BY GEOFF WEISS
After the mukbang—or “eating show”—phenomenon took off in South Korea and eventually became a popular content format across the globe, yet another YouTube genre looks to be making serious waves in Asia.
Kotaku reports that a slew of benkyou douga—or so-called “study clips”—are taking YouTube by storm in Japan. The videos feature creators quietly studying for as much as an hour at a time, and are intended to be consumed by viewers who are also doing homework—with audiences primarily consisting of middle and high school students. One such video by the popular Japanese creator Hajime Shacho (6.1 million subscribers), for instance, has racked up more than 3 million views. Over the course of the hourlong clip (below), Shacho doesn’t utter a single word but can be seen with his head buried in a book, taking notes.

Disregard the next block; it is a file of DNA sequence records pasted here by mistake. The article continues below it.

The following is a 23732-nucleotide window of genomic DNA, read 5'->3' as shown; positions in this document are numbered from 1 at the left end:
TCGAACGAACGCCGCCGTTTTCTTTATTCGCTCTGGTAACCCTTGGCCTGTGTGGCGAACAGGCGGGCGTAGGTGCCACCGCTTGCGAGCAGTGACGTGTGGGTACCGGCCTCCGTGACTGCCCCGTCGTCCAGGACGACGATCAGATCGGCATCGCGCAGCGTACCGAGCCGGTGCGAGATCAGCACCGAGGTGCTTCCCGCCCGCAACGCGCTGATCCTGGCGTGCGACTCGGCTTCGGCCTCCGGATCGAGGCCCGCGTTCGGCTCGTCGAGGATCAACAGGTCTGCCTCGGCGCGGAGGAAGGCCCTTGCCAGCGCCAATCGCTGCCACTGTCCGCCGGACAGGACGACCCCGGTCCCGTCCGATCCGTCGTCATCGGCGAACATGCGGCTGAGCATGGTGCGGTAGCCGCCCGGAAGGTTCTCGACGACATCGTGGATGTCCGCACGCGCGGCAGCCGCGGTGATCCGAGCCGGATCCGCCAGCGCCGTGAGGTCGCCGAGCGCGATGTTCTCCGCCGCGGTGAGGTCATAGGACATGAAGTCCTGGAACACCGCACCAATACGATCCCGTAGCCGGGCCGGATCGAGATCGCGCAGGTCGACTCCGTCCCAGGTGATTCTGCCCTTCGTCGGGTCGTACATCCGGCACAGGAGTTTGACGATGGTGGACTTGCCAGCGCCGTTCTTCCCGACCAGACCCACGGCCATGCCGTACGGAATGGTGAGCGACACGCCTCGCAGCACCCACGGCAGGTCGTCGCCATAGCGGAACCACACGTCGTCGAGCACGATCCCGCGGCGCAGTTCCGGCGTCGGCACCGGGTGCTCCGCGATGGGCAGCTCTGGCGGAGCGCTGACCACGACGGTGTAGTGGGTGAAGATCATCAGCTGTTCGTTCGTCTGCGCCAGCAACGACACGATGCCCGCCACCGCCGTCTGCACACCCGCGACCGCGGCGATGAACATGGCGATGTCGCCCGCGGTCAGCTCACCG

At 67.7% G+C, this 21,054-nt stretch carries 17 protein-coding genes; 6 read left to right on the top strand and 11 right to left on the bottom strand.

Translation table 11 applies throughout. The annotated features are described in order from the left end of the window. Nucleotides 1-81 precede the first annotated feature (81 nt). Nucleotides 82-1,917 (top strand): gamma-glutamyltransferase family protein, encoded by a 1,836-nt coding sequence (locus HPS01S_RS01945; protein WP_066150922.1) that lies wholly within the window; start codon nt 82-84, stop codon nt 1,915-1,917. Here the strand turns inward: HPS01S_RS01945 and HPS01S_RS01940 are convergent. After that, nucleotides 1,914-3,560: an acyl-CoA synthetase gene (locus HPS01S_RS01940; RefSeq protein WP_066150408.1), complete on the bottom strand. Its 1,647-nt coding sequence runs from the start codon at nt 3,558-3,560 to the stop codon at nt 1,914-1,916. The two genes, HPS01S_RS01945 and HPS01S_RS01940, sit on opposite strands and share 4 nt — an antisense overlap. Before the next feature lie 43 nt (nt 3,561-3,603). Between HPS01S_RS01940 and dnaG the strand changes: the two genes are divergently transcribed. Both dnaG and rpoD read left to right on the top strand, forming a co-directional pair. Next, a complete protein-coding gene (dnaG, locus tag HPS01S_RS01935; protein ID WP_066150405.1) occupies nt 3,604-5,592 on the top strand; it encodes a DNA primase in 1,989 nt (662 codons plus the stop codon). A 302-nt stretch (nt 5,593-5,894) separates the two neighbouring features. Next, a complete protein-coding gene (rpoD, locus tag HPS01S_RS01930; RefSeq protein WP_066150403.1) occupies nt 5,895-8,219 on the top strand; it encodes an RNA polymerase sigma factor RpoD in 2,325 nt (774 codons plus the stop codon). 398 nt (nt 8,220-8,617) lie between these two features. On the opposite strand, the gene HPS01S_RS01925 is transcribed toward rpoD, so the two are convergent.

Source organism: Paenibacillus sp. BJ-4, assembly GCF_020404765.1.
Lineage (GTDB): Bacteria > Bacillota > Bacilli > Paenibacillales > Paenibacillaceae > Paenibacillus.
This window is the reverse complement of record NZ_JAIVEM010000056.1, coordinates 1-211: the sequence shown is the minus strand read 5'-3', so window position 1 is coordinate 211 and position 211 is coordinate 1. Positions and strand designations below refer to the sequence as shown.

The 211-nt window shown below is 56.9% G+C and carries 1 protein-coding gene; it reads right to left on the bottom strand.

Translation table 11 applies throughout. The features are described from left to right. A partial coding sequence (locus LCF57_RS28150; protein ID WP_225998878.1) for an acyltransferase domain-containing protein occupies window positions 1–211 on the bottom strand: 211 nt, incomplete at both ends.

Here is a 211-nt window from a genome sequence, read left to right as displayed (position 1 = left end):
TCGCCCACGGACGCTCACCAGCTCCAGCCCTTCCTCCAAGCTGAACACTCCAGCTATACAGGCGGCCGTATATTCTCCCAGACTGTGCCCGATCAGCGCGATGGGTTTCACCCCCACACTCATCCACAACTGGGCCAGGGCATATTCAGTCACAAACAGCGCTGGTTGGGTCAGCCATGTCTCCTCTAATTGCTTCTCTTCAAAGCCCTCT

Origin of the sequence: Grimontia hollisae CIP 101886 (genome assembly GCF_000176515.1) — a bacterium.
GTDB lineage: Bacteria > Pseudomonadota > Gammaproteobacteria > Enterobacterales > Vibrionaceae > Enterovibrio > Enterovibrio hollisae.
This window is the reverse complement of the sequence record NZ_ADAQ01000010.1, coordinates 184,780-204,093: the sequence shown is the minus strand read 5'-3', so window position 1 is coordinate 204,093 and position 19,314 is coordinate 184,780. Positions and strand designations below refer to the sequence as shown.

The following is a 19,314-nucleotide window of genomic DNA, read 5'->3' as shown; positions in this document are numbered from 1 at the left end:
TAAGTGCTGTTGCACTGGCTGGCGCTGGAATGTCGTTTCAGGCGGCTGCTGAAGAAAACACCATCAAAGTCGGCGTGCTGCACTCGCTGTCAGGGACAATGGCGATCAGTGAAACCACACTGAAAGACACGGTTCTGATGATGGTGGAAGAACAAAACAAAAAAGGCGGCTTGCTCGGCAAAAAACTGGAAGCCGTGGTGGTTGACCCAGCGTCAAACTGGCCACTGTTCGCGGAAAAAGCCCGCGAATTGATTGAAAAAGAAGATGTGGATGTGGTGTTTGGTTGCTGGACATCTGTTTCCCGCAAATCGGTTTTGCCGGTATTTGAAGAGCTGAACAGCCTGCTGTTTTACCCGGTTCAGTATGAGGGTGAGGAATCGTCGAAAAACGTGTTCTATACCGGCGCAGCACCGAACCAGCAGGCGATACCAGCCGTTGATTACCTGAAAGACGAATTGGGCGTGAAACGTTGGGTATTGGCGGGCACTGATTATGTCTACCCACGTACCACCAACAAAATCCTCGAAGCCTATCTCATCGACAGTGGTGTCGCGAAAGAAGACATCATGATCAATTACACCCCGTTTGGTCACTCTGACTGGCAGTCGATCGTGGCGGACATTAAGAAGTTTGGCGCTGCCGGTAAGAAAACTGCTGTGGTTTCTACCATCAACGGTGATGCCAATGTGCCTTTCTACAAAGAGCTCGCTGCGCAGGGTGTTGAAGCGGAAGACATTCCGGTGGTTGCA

Kotaku notes that American YouTubers are also producing “study with me” clips. For instance, a 1-year-old channel dubbed the Strive Studies is completely dedicated to the genre, with 80,000 subscribers and 2.6 million lifetime views.
And while study clips may draw comparisons to eating shows—given their emphasis on a seemingly mundane task being documented in real-time—one might also liken the format to autonomous sensory meridian response (ASMR). In the same way that study clips are intended to impart focus, ASMR videos feature soft and repetitive sounds—including the crumpling of paper or the clicking of a computer mouse—that are intended to trigger relaxation.
You can check out some other study clip samples—some of which include background music and talking, and some of which are intended for adults working office jobs — over at Kotaku.